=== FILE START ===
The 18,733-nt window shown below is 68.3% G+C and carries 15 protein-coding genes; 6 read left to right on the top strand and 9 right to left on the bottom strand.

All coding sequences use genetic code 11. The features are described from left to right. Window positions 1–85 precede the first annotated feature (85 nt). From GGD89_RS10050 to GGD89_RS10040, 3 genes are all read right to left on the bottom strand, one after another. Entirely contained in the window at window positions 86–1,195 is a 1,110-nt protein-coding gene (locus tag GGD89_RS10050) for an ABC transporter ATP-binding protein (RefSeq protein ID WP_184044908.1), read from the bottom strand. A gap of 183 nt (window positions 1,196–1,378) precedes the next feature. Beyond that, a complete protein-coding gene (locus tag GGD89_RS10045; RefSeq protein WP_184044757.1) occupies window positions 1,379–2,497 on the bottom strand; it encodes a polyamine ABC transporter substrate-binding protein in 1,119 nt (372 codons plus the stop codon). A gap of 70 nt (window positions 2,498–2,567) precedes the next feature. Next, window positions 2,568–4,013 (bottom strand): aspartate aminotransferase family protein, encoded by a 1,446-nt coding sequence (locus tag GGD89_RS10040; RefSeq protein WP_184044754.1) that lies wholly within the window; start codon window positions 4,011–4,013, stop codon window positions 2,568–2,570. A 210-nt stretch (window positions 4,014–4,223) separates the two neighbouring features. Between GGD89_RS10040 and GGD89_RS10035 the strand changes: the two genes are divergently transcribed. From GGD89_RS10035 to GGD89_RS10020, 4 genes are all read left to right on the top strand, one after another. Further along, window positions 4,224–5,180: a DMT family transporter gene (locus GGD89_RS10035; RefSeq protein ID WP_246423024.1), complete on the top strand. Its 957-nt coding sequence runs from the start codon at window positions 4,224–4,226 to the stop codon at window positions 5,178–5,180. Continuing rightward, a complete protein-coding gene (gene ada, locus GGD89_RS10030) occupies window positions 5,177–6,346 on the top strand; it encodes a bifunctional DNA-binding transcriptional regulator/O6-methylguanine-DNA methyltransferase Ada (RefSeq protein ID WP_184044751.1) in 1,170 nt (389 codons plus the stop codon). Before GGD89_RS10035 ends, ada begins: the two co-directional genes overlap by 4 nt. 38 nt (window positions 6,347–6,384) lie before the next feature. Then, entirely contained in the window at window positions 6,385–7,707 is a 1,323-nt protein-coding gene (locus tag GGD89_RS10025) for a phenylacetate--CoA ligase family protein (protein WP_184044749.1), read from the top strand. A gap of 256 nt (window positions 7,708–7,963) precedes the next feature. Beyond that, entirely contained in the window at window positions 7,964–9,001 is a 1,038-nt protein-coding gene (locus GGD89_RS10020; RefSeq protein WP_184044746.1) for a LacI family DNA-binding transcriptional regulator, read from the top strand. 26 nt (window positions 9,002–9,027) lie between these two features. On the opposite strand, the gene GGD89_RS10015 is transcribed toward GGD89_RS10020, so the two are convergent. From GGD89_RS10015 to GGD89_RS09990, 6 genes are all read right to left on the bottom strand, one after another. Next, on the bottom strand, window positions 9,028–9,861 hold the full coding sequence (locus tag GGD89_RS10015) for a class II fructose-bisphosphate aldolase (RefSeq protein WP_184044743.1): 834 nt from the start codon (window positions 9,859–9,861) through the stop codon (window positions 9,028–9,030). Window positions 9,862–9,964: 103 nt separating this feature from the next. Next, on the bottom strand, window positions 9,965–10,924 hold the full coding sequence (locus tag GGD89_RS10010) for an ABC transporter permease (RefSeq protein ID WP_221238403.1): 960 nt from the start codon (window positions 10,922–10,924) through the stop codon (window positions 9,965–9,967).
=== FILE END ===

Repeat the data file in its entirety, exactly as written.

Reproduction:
The 18,733-nt window shown below is 68.3% G+C and carries 15 protein-coding genes; 6 read left to right on the top strand and 9 right to left on the bottom strand.

All coding sequences use genetic code 11. The features are described from left to right. Window positions 1–85 precede the first annotated feature (85 nt). From GGD89_RS10050 to GGD89_RS10040, 3 genes are all read right to left on the bottom strand, one after another. Entirely contained in the window at window positions 86–1,195 is a 1,110-nt protein-coding gene (locus tag GGD89_RS10050) for an ABC transporter ATP-binding protein (RefSeq protein ID WP_184044908.1), read from the bottom strand. A gap of 183 nt (window positions 1,196–1,378) precedes the next feature. Beyond that, a complete protein-coding gene (locus tag GGD89_RS10045; RefSeq protein WP_184044757.1) occupies window positions 1,379–2,497 on the bottom strand; it encodes a polyamine ABC transporter substrate-binding protein in 1,119 nt (372 codons plus the stop codon). A gap of 70 nt (window positions 2,498–2,567) precedes the next feature. Next, window positions 2,568–4,013 (bottom strand): aspartate aminotransferase family protein, encoded by a 1,446-nt coding sequence (locus tag GGD89_RS10040; RefSeq protein WP_184044754.1) that lies wholly within the window; start codon window positions 4,011–4,013, stop codon window positions 2,568–2,570. A 210-nt stretch (window positions 4,014–4,223) separates the two neighbouring features. Between GGD89_RS10040 and GGD89_RS10035 the strand changes: the two genes are divergently transcribed. From GGD89_RS10035 to GGD89_RS10020, 4 genes are all read left to right on the top strand, one after another. Further along, window positions 4,224–5,180: a DMT family transporter gene (locus GGD89_RS10035; RefSeq protein ID WP_246423024.1), complete on the top strand. Its 957-nt coding sequence runs from the start codon at window positions 4,224–4,226 to the stop codon at window positions 5,178–5,180. Continuing rightward, a complete protein-coding gene (gene ada, locus GGD89_RS10030) occupies window positions 5,177–6,346 on the top strand; it encodes a bifunctional DNA-binding transcriptional regulator/O6-methylguanine-DNA methyltransferase Ada (RefSeq protein ID WP_184044751.1) in 1,170 nt (389 codons plus the stop codon). Before GGD89_RS10035 ends, ada begins: the two co-directional genes overlap by 4 nt. 38 nt (window positions 6,347–6,384) lie before the next feature. Then, entirely contained in the window at window positions 6,385–7,707 is a 1,323-nt protein-coding gene (locus tag GGD89_RS10025) for a phenylacetate--CoA ligase family protein (protein WP_184044749.1), read from the top strand. A gap of 256 nt (window positions 7,708–7,963) precedes the next feature. Beyond that, entirely contained in the window at window positions 7,964–9,001 is a 1,038-nt protein-coding gene (locus GGD89_RS10020; RefSeq protein WP_184044746.1) for a LacI family DNA-binding transcriptional regulator, read from the top strand. 26 nt (window positions 9,002–9,027) lie between these two features. On the opposite strand, the gene GGD89_RS10015 is transcribed toward GGD89_RS10020, so the two are convergent. From GGD89_RS10015 to GGD89_RS09990, 6 genes are all read right to left on the bottom strand, one after another. Next, on the bottom strand, window positions 9,028–9,861 hold the full coding sequence (locus tag GGD89_RS10015) for a class II fructose-bisphosphate aldolase (RefSeq protein WP_184044743.1): 834 nt from the start codon (window positions 9,859–9,861) through the stop codon (window positions 9,028–9,030). Window positions 9,862–9,964: 103 nt separating this feature from the next. Next, on the bottom strand, window positions 9,965–10,924 hold the full coding sequence (locus tag GGD89_RS10010) for an ABC transporter permease (RefSeq protein ID WP_221238403.1): 960 nt from the start codon (window positions 10,922–10,924) through the stop codon (window positions 9,965–9,967).